1. I was stunned by the ignorance of that post, especially considering the blogger seems like a bit of a smartypants, in the best possible sense of the word. Why is this stuff so hard for people to figure out? Perhaps because if one accepts the concepts of feminism and recognizes the inequality that currently exists, their June Cleaver whole world might come crumbling down? You are a perfect example that it doesn't have to; recognize the problem, do something about it and then feel comfortable in your own skin. Having come to terms with all that stuff ages ago, I too now feel free to fetishize hot pink, dresses and shoes (oh my scores of cute shoes!). I'm also not scared to admit that staying home with my kid would be a dream. But it's not my only dream, and that's OK too.

  2. Go easy! She really is a friend of mine (and a fellow Athena of ours - go CMS!). I think it's a really useful post because it highlights the disconnect between what I guess I'd call academic feminism and feminism-in-practice.

    She's a smartypants - but so am I and so are you! :)

    The aspect of our current culture that is hostile to feminism has set up this straw[wo]man figure that says you can't love shoes and pink and distracts from the actually problems. In my head, I see that straw[wo]man as having Sarah Palin's lipsticked face . . . .

  3. It's nothing personal. It appears that the other blogger is quite bright and I admire anyone willing to subject their opinions and creative ventures to public scrutiny. But that's exactly what is frustrating, that an otherwise admirable Athena wouldn't understand that we do our girls a disservice when we train them to be princesses and -- down the line -- prepare them for lower paying and less valued career paths. Also, what is so damn controversial about being a feminist? Or wearing pantsuits? I have a very chic black and hot pink one!

  4. Real OC Mom here. I don't take it personally, really. I just like girly stuff, and so does my daughter. I don't think I taught her to, she just does. Or maybe I did teach her to, and that's okay, too - I don't seriously believe I'm leading her down a path of feeling she is "less than" because she's a girl. It's just that if I gave her the Boy's Doodle Book, she'd hate it - because she's a girl. Girls aren't "less than", we're just different, and that's kind of my point. That it's okay to like those things and let our imaginations go to a girly place, if we want to. By the way, I use the word "feminist" somewhat in jest. I believe women are just as intelligent and capable as men. Truth is, in my life before motherhood, I worked in a field full of men, was the highest ranking woman at my company, and donned many a pantsuit. And as far as "training" my daughter to be a princess, well, I wish you could meet her sometime. She couldn't be further from it. She's wicked smart and is someday going to do great things, whether she draws flowers for a diva or planets for outer space today. I think we're all on the same side here, we just see the view a little differently :)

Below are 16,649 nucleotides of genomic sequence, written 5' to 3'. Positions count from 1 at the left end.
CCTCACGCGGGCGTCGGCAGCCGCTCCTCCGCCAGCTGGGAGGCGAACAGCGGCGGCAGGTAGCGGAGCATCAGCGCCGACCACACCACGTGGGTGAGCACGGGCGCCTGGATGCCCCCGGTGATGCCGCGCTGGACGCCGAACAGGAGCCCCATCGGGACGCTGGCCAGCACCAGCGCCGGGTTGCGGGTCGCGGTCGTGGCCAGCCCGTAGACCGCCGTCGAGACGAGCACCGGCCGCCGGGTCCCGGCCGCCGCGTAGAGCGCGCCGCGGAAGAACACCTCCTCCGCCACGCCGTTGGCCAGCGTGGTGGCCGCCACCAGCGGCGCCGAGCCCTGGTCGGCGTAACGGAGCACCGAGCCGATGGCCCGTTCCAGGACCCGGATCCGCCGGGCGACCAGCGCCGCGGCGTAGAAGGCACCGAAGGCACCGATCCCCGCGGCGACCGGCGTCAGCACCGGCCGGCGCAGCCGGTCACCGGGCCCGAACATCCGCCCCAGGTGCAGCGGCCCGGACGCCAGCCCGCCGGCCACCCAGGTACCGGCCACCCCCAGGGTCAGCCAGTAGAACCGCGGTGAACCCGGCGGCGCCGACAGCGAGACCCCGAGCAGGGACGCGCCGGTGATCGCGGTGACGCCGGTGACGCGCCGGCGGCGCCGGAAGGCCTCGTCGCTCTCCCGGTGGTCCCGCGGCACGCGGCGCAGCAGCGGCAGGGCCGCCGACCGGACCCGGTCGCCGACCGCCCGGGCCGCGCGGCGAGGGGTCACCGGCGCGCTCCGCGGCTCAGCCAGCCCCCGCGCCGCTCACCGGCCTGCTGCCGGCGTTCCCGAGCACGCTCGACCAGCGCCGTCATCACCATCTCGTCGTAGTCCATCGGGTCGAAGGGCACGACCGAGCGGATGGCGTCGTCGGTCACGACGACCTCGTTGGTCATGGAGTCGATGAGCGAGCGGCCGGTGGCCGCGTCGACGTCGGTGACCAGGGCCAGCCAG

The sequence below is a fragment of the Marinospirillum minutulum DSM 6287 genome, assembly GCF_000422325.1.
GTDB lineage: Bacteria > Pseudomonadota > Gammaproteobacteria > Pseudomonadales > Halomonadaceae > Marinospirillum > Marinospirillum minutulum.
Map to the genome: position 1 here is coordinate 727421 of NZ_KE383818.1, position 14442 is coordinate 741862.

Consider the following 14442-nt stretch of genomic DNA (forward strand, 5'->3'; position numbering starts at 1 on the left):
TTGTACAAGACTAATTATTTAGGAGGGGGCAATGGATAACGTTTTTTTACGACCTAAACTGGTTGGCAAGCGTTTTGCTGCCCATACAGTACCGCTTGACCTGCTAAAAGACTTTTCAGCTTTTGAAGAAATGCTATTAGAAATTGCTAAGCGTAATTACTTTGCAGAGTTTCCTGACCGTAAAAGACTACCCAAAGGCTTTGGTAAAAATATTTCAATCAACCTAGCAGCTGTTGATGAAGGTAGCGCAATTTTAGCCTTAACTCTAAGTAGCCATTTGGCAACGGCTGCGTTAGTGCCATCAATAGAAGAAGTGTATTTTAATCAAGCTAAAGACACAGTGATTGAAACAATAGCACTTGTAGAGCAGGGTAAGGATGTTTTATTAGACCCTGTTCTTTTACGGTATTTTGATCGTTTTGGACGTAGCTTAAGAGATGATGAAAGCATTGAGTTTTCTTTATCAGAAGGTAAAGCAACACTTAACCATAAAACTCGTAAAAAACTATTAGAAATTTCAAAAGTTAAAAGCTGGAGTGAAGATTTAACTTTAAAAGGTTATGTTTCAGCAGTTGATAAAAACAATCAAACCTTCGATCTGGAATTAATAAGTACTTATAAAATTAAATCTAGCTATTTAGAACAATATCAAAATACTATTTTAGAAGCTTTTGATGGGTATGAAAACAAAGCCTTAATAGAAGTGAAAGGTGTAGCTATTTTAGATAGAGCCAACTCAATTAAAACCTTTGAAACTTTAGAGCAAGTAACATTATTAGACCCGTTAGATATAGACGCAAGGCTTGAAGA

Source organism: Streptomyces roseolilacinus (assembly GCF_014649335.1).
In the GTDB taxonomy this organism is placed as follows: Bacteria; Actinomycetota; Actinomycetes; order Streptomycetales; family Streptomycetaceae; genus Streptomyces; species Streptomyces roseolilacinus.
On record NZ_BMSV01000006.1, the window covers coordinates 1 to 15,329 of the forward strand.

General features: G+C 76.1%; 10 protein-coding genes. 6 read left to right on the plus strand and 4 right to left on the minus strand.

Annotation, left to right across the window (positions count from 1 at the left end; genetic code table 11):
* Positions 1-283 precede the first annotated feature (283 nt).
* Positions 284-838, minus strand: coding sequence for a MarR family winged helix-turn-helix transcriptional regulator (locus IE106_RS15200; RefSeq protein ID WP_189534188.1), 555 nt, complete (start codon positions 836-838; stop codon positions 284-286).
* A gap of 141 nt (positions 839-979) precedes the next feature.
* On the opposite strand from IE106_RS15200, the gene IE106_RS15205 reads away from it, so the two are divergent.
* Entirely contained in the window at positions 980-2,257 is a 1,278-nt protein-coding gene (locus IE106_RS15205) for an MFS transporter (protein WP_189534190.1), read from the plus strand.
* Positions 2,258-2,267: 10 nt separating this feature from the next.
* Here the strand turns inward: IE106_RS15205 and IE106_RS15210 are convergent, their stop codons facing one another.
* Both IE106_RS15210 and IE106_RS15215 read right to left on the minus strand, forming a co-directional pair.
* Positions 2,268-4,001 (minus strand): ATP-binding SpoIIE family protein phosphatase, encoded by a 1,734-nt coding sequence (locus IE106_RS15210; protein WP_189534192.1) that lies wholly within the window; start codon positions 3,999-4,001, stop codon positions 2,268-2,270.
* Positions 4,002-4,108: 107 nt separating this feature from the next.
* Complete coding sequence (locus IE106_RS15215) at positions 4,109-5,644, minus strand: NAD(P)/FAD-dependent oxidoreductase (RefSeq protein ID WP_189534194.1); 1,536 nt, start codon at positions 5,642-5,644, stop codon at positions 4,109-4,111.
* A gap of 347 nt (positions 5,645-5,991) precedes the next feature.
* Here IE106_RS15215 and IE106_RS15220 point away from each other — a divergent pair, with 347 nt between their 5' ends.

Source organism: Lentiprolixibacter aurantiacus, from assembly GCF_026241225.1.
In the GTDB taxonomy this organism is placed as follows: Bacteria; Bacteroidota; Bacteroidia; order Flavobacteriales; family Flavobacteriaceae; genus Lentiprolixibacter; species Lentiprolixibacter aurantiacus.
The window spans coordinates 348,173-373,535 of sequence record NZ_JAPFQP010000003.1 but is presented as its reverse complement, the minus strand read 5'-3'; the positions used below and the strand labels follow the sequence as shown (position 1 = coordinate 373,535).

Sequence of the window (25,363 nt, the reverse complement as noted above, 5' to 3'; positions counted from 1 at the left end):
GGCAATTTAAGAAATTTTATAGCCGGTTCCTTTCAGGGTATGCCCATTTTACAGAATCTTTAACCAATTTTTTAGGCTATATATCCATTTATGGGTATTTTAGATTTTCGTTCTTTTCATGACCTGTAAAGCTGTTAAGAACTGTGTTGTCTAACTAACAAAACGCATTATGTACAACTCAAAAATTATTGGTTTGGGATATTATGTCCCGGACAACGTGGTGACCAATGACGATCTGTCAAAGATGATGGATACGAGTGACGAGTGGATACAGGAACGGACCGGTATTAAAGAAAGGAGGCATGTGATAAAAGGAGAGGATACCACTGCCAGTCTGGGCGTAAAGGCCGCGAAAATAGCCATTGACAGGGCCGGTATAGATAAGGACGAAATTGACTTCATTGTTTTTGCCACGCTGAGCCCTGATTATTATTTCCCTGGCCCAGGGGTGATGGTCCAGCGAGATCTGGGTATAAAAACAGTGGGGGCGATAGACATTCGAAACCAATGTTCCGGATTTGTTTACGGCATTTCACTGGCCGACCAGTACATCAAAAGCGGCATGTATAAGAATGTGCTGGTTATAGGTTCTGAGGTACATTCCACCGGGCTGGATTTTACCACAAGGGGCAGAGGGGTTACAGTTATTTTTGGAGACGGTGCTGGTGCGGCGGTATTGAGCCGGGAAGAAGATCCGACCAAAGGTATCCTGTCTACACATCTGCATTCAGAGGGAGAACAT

5. I appreciated that the diva in the coloring book wss an actual diva, opera-style, not Paris Hilton.

    I'm less concerned with the toys and coloring books and more concerned with the belly shirts and hot pants you'll be forced to dress fidget in when she's, oh, 4-ish. Lucky for me boy clothes, while boring, are not revealing.

  6. That's settled - Alex is getting a pair of hotpants as soon as I find some in his size.

  7. Another Athena here. I'm fully in the feminist camp. I acknowledge that there are some things that are different between the sexes (bearing children anyone?) but I also don't doubt the very real and limiting impact of social constructs (gender, class, etc.) on our wee ones.

    As an example, I'd offer not a gender-related example but one of class and ethnic identity. My dad was born in Mexico but grew up in the Central Valley, the son of a farmer laborer. As a kid, his dream job was working at the local auto parts store because Mexican farm laborer kids didn't go to college. And, frankly, his world wasn't big enough to know those kinds of options. It wasn't until one solitary teacher encouraged him to apply to college that he even thought it a viable avenue for him. He graduated from Berkeley. He didn't know or think his world could expand until he had a little encouragement to explore that possibility.

    I think this is akin to what happens with the dichotomy created in the pink and blue worlds. They paint pictures of what is "accepted" and make it difficult to move beyond that place. The current approach to toys, clothes, etc. does little to encourage cross-pollination/expansion of the realms and I think both sexes are short-changed because of it.

  8. If it makes any difference, Athena was always my favorite Greek goddess.

    Oh, and Christiana - we were at Target yesterday buying discounted swimwear for Alex for our trip... and walked by a display of girls' "gym shorts" that felt and looked more like a pair of boxer briefs. Brief boxer briefs, at that.

  9. Just caught this slideshow on HuffPo of terrible toys for girls. I think anyone would agree that these toys set girls up for a world of hurt (and not a scholarship to the Claremont Colleges!).